Gentrified Atlanta vs Cabbage Town Atlanta

Cabbagetown before
Cabbagetown after

It is very easy to associate Cabbagetown with the rest of East Atlanta’s gentrification problem, simply because it is located there, but in fact Cabbagetown has done little to know change within the city itself. For instance, having to visit Cabbagetown personally for a Built Environment Description, I instantly noticed the very ancient theme of the whole area. While visiting this space, and knowing absolutely nothing about it I could make some conclusions. I saw that everything in this little town did not look anything else like the rest of the gentrified “affected” Atlanta. As seen in this image on the right, this was Cabbagetown roughly around the 1880’s. As you can see it looks very ancient, and older than the houses and neighborhoods that you would see in today’s 21st century type of home. As surprising as it may sound, Cabbagetown today still looks pretty much the same. The image to the left is Cabbagetown today in the 21st century. This year was 2015 to be exact. This is the same street and the same block with the same house. With this being stated, it is clear that genterfication has not happened here.

To say that nothing has changed would be a lie, but little to nothing changed. The things that changed in this space were very small and were a change for a good cause. For instance, all different forms of art and colors were added to the space to jazz it up a bit, but no type of renovation or destruction was added to move these people out of their homes or form this town to be considered as “socially acceptable.” In contrast to other areas in Atlanta, I can say that from living in Atlanta for quite some time now I can conclude that Cabbagetown and the rest of Atlanta are very different. Cabbagetown is a unique type of difference from the rest of Atlanta. It looks like its own type of world compared to other areas and neighborhoods in Atlanta. In my opinion, I cannot associate Cabbagetown as being a part of a suburb or anything because of how unique and unbothered it is from the rest of Atlanta. The only real association of the other places in Atlanta and Cabbagetown have in common is the fact that Cabbagetown is still located East side Atlanta where gentrification is still occurring. When thinking about the rest of the cities in Atlanta I can conclude that coming together as a community can help gentrification from happening in other areas/cities in Atlanta. For instance, participate in board meetings and also do a lot of research and maybe even some protest will be beneficial. Some may ask, why Cabbagetown is so special? What’s its importance? Why aren’t they being associated with the gentrification drift? With this being stated, let’s take a look at Cabbagetown history and importance.

All About Cabbagetown

 

Beauty of Cabagetown today

Cabbagetown Atlanta is a very important town located Eastside Atlanta. In fact, Cabbagetown District has been documented in the United States National Register of Historic Places. It was built around the end of the Battle of Atlanta around 1981 and started out as a mill town. Cabbagetown was a very agricultural cite and was one of Atlanta’s first well-built neighborhood. Because of its importance here, it seems like gentrification will never happen here. Around the late 1990’s and early 2000s Cabbagetown became known for its art and colorful graffiti in the area. Although the houses in Cabbagetown looks the same from 137 years ago the residents who lived here have done a lot to keep the town to still have that ancient and unique appearance.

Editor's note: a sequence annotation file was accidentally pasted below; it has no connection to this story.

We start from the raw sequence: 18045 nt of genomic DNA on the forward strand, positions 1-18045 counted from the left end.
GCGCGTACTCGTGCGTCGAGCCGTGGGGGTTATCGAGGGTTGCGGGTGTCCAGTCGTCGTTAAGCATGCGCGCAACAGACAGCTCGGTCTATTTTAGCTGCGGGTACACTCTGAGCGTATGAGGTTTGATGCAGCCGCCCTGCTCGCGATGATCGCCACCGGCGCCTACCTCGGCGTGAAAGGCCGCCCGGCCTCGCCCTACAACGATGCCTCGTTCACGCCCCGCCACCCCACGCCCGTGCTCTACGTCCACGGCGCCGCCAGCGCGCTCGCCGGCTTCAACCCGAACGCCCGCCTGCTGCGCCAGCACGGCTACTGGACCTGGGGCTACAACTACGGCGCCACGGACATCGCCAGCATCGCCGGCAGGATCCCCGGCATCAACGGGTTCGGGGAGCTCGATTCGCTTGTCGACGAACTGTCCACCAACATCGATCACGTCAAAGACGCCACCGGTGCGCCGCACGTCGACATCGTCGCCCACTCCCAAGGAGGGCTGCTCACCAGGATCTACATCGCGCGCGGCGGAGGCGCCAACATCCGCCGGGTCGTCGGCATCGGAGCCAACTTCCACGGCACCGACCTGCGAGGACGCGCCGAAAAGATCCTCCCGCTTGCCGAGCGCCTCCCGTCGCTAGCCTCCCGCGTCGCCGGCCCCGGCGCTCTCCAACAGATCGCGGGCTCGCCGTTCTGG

The residents here have come together as a community to prevent gentrification from happening. The people in this space took it among themselves and their community to help portray a beautiful and colorful town, with all different type of color houses street signs, and even walkways. Within this space I was also able to make a few connections as well. I noticed a diverse amount of people I the space. I saw people who were African American, Hispanic, Asian, Caucasian, and much more. With this being stated, From my time there, it seemed like  everyone knew each other and were happy with where they were. Walking down the bright streets of Cabbagetown everyone waved and greeted me with respect and made me feel very welcome. Its not like the rest of the places in Atlanta don’t do the same, but in fact I can hardly ever tell of place or neighborhood being diverse.  Like I mentioned earlier, this town made me feel as if I was in another world because of how happy everyone was.

 

Conclusion

In conclusion to this it is seen that there is gentrification all throughout Atlanta, but at the same time not all of Atlanta is effected by it. For instance, Cabbagetown is a town/ neighborhood in Eastside Atlanta, where majority of the gentrification happens the most. With this being stated, it is still obvious that it has not done much change to the city or its neighborhood. One reason for this is because of its importance and history to Atlanta. Not only that but how the community comes together to prevent such things from happening. It is always good to understand why some areas are being gentrified and why others aren’t. Cabbagetown is a town that I can honestly say understands their old history and knows how to benefit it and not conform.

Works Cited

Mic. “These 7 Cities Expose Exactly What Gentrification Is Doing to America.” Mic. Mic Network Inc., 19 Aug. 2016. Web. 07 Apr. 2017.